Raising children is expensive, and with the cost of college rising steadily year after year, many parents are now beginning to think about saving for college before their children are even conceived.
But college isn’t the only thing you have to think about: dance lessons, sports, proms, cars, and much more add to the cost of raising kids today, let alone the sheer cost of food, clothing, and school supplies.
It’s no surprise that many working families are living paycheck to paycheck just to provide for their family’s basic needs, let alone plan ahead for the future. Whether you already have children or are thinking about kids in the near future, here are a few ways to start planning to preserve your children’s financial future.
Retirement planning may not seem like it has much impact on your kids, but saving for retirement sets your family up for financial stability long into the future. If your employer matches contributions to your 401(k), take advantage of this benefit.
Choosing your beneficiaries wisely is sound financial planning, as these funds can be used to support your children should something happen to you before they reach adulthood.
Wills and Estate Planning
If you don’t have a will, it’s imperative to put one in place when you become a parent. These legal documents specify things like who inherits your property and other assets when you die, and without a will, there’s no guarantee that your assets will be used to care for your children.
You can also designate a guardian for your children and a guardian to manage their finances (which may or may not be the same person, depending on your preferences).
You should, of course, have a life insurance policy for yourself, but you should also consider taking out a life insurance policy for your children.
Choose a whole life policy with a CSV (cash surrender value), which functions like a guaranteed savings account that accrues interest over time. You can borrow from these life insurance policies without taxation or cash them out for the CSV amount.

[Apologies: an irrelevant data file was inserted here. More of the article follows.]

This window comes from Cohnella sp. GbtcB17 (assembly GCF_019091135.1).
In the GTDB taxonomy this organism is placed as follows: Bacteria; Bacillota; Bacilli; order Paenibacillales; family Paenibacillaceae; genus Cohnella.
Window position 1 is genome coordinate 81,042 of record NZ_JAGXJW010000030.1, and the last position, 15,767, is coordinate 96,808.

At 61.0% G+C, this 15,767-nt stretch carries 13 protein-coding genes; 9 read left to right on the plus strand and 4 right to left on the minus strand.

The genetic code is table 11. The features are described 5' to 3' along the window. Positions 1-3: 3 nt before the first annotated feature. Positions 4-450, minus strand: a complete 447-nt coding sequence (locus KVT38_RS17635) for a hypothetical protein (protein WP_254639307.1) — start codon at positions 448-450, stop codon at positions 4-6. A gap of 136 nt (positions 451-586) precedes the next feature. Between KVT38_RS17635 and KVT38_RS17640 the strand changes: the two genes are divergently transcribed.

Deeds and Trusts
One of the downsides to traditional estate planning is that everything has to go through probate, which is a time-consuming and expensive process. One way to avoid probate in relation to your property is through a life estate deed, which transfers ownership of your property to another specified person(s) automatically upon your death.
If your children are young, you can set up a trust to hold your property and other assets until they reach adulthood, with a guardian appointed to oversee the use of funds to provide for their care in the interim.
Note that there are many types of deeds, so make sure to explore the options.
One of the biggest costs that plague parents’ minds is the rising cost of college education.
While various loan programs and grants make college accessible for most families, many parents would prefer to fund their kids’ college education without leaving them saddled with debt when they graduate.
By starting to save early and taking advantage of programs like 529 College Savings Plans, you can save funds tax-free and even lock in today’s tuition rates with certain savings programs.
One of the best gifts you can give to your children is setting them up for a sound financial future.
Raising children today is expensive, but by taking advantage of legal and financial tools, you can begin to build a foundation that will serve them throughout their lives.
This is a Guest Post written by Jackie Waters… Ms. Waters is a mother of four boys, and lives on a farm in Oregon. She is passionate about providing a healthy and happy home for her family, and aims to provide advice for others on how to do the same with her site Hyper-Tidy.com